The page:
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Following on from our previous post, of utilising Jupyter notebooks for reporting and collaboration in penetration testing. In this blog post, we have decided to show how powerful Jupyter can be for the Blue Team (Incident Responders and security analysts).

Our previous post can be found here:

Using Jupyter in Incident Response

John Lambert saves us some time and effort

When we started to build the notebooks for this blog post, we realised that the hard-work hard already been done.

With thanks to John Lambert (Distinguished Engineer, Microsoft Threat Intelligence Center) @johnlatwc

John’s Jupyter notebooks can be found publicly available on his personal Github account:

In this post we will look at two of his sample notebooks:

  • Malware Decode Demo
  • Decode Powershell & Shellcode Demo

Malware Decode Demo

John’s first Jupyter demo involves the decoding of a malicious macro which contains a base64 encoded payload.

John demonstrates that you can easily use python and the requests module to fetch a payload stored within a gist on the internet.

Malware Decode Demo

John’s notebook then extracts the relevant base64 encoded strings, concatenates them together and then finally base64 decodes them to reveal a decryption dropper:

static byte[] DrainPipe(Stream stream){
    byte[] buffer = new byte[2048];
    byte[] iv = new byte[16] { 0x6b,0x18,0xb7,0x15,0x43,0xab,0xc3,0x30,0xe9,0x6d,0xa5,0xea,0x57,0x35,0xc6,0xf1 };
    byte[] key = new byte[16] { 0x7a,0x79,0xa7,0xe2,0x3a,0x5c,0x9c,0xe4,0x2a,0x13,0x8,0xe8,0xba,0xc7,0x65,0xae };

    Aes encryptor = Aes.Create();
    encryptor.Mode = CipherMode.CBC;
    encryptor.Padding = PaddingMode.PKCS7;
        encryptor.Key = key;
        encryptor.IV = iv;
        ICryptoTransform decryptor = encryptor.CreateDecryptor();

So with a little bit of python, we’ve decoded the payload, stored the notebook for future reference so that other analysts can use it in the near future with similar suspicious samples.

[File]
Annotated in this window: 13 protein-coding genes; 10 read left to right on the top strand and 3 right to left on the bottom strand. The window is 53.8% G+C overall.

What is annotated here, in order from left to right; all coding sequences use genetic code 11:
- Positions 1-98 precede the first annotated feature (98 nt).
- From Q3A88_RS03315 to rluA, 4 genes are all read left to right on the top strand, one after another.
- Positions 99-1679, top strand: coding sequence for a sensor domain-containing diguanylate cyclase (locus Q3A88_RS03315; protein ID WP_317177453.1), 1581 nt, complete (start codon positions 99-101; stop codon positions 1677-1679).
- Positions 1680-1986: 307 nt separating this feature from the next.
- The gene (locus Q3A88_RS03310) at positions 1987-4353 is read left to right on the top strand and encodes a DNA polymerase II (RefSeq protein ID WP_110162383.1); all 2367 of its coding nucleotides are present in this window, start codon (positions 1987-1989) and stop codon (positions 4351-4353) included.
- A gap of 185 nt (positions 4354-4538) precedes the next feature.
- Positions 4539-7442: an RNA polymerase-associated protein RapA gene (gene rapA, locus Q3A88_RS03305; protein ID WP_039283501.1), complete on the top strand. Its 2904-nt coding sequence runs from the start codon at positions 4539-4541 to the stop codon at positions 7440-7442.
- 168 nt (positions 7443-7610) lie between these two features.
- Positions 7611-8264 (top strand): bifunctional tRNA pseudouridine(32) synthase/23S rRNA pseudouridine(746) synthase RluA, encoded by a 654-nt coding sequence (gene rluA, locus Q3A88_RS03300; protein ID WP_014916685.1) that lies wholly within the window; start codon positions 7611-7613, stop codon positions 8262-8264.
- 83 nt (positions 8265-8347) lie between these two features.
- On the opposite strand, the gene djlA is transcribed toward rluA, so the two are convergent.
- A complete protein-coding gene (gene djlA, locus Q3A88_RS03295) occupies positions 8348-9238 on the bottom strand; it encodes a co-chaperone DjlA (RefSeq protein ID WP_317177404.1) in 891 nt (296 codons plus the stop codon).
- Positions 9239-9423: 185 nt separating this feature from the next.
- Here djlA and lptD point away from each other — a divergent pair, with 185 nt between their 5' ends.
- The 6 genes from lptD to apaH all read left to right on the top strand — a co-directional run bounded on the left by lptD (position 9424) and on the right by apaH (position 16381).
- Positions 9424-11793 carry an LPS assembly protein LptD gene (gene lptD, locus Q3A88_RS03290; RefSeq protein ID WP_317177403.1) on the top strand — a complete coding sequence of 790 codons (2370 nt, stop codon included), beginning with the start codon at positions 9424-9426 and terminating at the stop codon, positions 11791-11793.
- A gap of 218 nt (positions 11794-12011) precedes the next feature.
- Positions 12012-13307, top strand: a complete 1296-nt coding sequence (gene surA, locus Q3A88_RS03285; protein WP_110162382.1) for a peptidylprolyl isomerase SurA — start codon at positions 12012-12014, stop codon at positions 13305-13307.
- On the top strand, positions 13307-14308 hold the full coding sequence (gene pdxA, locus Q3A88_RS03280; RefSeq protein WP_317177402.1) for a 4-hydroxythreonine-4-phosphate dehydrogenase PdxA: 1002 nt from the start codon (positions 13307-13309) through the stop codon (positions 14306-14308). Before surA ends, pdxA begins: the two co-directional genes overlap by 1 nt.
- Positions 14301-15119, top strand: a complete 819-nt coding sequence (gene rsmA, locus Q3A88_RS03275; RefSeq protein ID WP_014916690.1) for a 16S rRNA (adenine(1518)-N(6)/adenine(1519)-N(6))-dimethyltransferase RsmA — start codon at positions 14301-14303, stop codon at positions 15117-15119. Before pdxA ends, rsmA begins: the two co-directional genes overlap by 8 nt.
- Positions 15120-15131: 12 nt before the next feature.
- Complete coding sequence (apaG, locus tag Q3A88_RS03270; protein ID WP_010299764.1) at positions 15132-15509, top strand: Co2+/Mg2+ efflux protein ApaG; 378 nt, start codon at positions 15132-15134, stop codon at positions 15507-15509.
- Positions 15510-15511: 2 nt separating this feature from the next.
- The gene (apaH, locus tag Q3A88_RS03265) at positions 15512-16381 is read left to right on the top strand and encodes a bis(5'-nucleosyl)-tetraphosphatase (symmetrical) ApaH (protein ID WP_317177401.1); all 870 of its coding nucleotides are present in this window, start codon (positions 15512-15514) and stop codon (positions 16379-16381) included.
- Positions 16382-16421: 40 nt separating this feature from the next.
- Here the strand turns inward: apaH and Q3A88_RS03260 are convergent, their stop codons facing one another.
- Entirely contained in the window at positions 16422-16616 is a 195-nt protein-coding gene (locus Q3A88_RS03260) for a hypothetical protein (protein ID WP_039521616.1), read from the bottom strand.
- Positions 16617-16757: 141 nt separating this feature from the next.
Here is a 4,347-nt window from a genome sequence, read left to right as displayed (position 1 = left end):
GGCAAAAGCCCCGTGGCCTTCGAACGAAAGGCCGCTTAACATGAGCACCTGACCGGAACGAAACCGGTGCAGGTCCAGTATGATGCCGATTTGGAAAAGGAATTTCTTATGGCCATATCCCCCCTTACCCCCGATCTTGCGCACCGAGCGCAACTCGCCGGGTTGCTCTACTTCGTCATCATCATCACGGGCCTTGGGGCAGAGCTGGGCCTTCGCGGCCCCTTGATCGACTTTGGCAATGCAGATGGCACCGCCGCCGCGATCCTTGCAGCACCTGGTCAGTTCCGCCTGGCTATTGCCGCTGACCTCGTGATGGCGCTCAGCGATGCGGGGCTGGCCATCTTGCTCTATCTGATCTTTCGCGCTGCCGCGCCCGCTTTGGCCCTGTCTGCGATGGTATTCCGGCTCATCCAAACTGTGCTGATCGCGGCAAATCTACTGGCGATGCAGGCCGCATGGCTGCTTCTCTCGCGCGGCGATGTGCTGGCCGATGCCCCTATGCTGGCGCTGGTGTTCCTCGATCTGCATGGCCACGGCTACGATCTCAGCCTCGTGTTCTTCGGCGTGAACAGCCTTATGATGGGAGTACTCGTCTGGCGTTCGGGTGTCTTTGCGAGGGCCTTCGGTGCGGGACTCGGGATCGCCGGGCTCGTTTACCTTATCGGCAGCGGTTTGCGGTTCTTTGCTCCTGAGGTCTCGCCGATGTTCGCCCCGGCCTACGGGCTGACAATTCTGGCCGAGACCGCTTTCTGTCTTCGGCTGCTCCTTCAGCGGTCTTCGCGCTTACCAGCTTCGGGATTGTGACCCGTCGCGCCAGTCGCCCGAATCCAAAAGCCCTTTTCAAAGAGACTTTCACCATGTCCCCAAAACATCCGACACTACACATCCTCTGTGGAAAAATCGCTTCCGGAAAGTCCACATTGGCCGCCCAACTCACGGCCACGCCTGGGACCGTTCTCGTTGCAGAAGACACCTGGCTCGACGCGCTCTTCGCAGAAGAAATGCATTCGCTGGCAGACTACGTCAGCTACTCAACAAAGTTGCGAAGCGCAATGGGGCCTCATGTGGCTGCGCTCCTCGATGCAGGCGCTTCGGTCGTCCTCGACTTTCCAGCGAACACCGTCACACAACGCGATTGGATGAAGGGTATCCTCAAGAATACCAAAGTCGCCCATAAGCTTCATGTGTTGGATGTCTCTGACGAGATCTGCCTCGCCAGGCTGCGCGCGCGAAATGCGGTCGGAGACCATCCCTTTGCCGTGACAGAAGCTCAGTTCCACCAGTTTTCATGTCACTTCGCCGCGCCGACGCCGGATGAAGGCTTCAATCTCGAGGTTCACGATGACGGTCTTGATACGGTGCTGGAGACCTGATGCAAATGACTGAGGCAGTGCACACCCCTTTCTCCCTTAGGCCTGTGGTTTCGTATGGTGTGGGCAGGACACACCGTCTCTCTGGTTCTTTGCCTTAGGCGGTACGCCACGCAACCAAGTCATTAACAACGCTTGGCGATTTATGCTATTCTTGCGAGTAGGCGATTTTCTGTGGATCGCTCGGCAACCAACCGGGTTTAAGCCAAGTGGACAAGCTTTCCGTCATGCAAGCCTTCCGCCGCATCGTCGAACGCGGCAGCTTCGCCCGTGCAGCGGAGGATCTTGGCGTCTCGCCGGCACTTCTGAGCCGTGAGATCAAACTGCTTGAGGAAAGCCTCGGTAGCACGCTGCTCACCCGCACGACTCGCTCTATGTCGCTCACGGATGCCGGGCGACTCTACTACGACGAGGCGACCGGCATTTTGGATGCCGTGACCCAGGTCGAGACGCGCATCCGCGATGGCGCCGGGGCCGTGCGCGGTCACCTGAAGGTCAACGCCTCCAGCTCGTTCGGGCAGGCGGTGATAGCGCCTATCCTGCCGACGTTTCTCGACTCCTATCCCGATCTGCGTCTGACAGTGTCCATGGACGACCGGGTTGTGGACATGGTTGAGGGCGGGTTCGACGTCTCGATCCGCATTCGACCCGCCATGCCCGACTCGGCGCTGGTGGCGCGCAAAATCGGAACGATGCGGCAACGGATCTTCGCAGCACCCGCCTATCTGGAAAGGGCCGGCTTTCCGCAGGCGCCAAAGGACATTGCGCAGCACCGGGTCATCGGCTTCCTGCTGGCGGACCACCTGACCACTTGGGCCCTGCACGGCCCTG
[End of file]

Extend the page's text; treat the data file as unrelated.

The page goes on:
Now all thats required is to write up the formal report.

Malware PowerShell & Shellcode Analysis

The next example goes a little deeper…

Malware Decode Demo

The first cell uses the PIL library to convert our shellcode into a safe easy to copy picture.

The second cell, should be familir from the previous example, that the suspect code is fetched from an online gist using the python requests library.

The result is a picture that can be copied and pasted into any formal reporting documentation:

base64 as pic

John then uses the base64 decoding routine and above code to render another safe image of the actual shellcode content in hexadecimal form:

shellcode as pic

From experience, Netscylla can straight away tell this is a Metasploit preloader shell, likely a staged loader for meterpreter over HTTP(S). Netscylla in the past has released our shellcode decoding bash script. But John has kindly included a python program and python scripts within the notebook that will now do all the clever work.

Technique #1: dump strings from it